Karl August Lingner

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Karl August Lingner

Karl August Ferdinand Lingner (born December 21, 1861 in Magdeburg , † June 5, 1916 in Berlin ) was a German entrepreneur and philanthropist . He was best known for the production of the mouthwash Odol .


Lingner was born as the third son of a businessman in Magdeburg. Here he attended the city's higher trade school. At the age of 15, Lingner went to Gardelegen in Brandenburg and worked as a clerk in a goods store. In 1883 Lingner moved to Paris . His plan to study music at the Paris Conservatory failed, as did his work as a sales representative for German companies. In 1885 he returned to Germany penniless. In Dresden he found a job as a correspondent in the Seidel & Naumann sewing machine factory .

Lingner founded the Lingner & Kraft company in 1888 with the technician Georg Wilhelm Kraft (1855–1916). The production in a gazebo on Wölfnitzstraße included back scrapers, steel rulers and spring cleaners. Kraft left the company in 1892. Lingner's friend, the chemist Richard Seifert (1861-1919), after several years of research, offered Lingner the formulation of an antiseptic for marketing in 1891/92 , thereby giving him access to the most important work of modern bacteriology . Since the oral cavity was considered to be the main entry point for pathogenic bacteria , Lingner decided to make an antiseptic mouthwash . With the production of " Odol " (from Greek ὀδούς (odous) 'tooth' and Latin. Oleum 'oil') Lingner met the need of broad sections of the population for protection against invisible bacteria, and his product was therefore extremely popular.

On October 3, 1892, Lingner founded the Dresden Chemical Laboratory Lingner. From 1912 the company traded as "Lingner-Werke". Production grew steadily, ultimately the headquarters of the Lingner-Werke was established on Nossener Straße 2/4 and a worldwide manufacturing and operating system was set up. Together with Richard Seifert, Lingner developed “Odol” into an unmistakable brand and, as a co-founder of the branded goods industry and modern advertising, found its way into general industrial history.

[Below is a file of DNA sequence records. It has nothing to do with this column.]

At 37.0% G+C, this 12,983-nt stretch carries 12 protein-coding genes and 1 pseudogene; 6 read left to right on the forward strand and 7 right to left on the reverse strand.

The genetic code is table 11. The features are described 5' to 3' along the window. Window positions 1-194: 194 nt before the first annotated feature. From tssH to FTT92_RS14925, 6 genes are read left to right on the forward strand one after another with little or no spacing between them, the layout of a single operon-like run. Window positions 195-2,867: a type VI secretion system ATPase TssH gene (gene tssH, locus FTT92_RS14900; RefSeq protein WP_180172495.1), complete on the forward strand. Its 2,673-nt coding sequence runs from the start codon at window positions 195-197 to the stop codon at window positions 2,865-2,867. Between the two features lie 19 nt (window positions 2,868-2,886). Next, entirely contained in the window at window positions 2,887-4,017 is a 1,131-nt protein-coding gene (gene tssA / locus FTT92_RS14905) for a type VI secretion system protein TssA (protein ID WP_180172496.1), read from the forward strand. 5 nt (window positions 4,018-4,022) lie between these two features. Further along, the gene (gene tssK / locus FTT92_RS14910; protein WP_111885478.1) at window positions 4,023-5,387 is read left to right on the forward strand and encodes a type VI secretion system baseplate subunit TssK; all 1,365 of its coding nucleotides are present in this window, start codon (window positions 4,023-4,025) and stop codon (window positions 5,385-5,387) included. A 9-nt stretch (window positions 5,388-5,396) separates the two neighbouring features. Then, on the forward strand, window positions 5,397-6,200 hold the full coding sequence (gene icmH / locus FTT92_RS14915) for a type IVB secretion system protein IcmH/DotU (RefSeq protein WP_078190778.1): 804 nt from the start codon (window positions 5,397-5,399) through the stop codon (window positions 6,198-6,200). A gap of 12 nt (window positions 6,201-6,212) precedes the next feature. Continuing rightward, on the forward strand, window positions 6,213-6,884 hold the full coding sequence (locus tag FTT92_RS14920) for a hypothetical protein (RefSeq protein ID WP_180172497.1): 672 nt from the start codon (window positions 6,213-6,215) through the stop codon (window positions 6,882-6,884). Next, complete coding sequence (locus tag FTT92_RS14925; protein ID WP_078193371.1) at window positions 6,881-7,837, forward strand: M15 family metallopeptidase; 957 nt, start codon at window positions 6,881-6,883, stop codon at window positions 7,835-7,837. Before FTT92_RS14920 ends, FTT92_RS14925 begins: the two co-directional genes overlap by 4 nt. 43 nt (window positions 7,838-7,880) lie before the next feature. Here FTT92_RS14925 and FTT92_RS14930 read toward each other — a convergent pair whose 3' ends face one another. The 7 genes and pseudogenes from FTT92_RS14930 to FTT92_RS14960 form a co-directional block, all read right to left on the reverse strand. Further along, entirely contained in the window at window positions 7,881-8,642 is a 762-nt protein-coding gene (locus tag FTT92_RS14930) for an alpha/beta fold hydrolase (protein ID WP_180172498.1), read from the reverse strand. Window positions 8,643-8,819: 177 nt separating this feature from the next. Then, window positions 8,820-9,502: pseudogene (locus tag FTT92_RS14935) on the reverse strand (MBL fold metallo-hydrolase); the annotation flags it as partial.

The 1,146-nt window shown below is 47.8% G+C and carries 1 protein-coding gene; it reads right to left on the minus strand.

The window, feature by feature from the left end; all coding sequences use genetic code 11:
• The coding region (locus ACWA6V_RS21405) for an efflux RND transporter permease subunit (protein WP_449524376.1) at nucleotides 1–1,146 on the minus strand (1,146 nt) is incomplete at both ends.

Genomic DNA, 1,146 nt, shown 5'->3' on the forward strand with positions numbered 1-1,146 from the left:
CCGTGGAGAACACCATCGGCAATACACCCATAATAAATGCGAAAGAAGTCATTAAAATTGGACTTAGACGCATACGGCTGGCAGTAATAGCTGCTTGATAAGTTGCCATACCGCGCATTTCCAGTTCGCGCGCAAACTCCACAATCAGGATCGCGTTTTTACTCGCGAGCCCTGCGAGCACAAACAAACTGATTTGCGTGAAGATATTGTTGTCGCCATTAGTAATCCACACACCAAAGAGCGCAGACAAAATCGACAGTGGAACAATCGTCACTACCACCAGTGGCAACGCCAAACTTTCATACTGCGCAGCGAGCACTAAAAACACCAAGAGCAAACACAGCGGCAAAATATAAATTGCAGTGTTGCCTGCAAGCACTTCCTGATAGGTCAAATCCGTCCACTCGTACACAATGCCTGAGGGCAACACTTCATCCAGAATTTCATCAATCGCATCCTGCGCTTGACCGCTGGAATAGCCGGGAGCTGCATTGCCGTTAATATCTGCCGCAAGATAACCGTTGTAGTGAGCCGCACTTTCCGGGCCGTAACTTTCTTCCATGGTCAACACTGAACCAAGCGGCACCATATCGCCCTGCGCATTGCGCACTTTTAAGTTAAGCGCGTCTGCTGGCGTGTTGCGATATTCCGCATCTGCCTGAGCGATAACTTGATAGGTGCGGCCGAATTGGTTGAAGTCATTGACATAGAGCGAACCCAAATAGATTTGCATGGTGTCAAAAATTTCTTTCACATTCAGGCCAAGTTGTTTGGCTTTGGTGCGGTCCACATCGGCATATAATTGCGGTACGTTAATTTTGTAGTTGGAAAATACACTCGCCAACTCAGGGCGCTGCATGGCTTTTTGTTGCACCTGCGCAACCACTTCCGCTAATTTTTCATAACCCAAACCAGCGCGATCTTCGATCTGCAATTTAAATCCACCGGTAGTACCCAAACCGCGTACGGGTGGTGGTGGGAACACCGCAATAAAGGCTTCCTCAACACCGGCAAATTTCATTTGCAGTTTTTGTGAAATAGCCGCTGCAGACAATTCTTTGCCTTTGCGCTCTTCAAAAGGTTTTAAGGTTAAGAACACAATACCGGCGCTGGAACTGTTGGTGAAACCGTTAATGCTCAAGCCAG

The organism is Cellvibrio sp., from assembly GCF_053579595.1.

Grave of the Lingner family at the Johannisfriedhof in Dresden, Karl August Lingner was transferred from here to the mausoleum at the Lingnerschloss.
Mausoleum at the Lingner Castle

Within a few years, Lingner generated a double-digit million fortune from nothing, which enabled him to live a princely lifestyle. From then on, envy and resentment accompanied the successful man, who included the Villa Stockhausen in Dresden and the Castle Tarasp in Switzerland among his real estate holdings. He bought Tarasp Castle in 1900 as a dilapidated castle for 20,000 francs and had it extensively restored. He died before moving in.

He was a member of the elite Imperial Motor Yacht Club and caused a sensation with his motor yacht at the Kieler Woche . As chairman of the Saxon Automobile Club , Lingner drove a Mercedes as befits his class . Lush celebrations, his organ playing, two illegitimate children and apparent male friendships caused a sensation, admiration and rejection. In the Wilhelmine honor system he rose to the rank of excellence , comparable to the rank of ministerial honor, while he was denied the hoped-for title of nobility.

By occupying himself with the disinfection system of his time, Lingner came to study the social hygienic literature. He recognized the existing ignorance of the population regarding the development and spread of diseases and subsequently used a large part of his million dollar fortune for hygienic public education and to support non-profit institutions. His membership in the German Association for People's Hygiene , founded in 1899 and described by Lingner as the “most powerful pioneer in social hygiene”, the 1903 exhibition of common diseases and their control, and the first Dresden International Hygiene Exhibition in 1911 should be emphasized. With over 5 million visitors, the latter achieved the dimension and recognition of a world exhibition for health. The exhibition methodology developed by Lingner makes him a pioneer of modern hygiene education.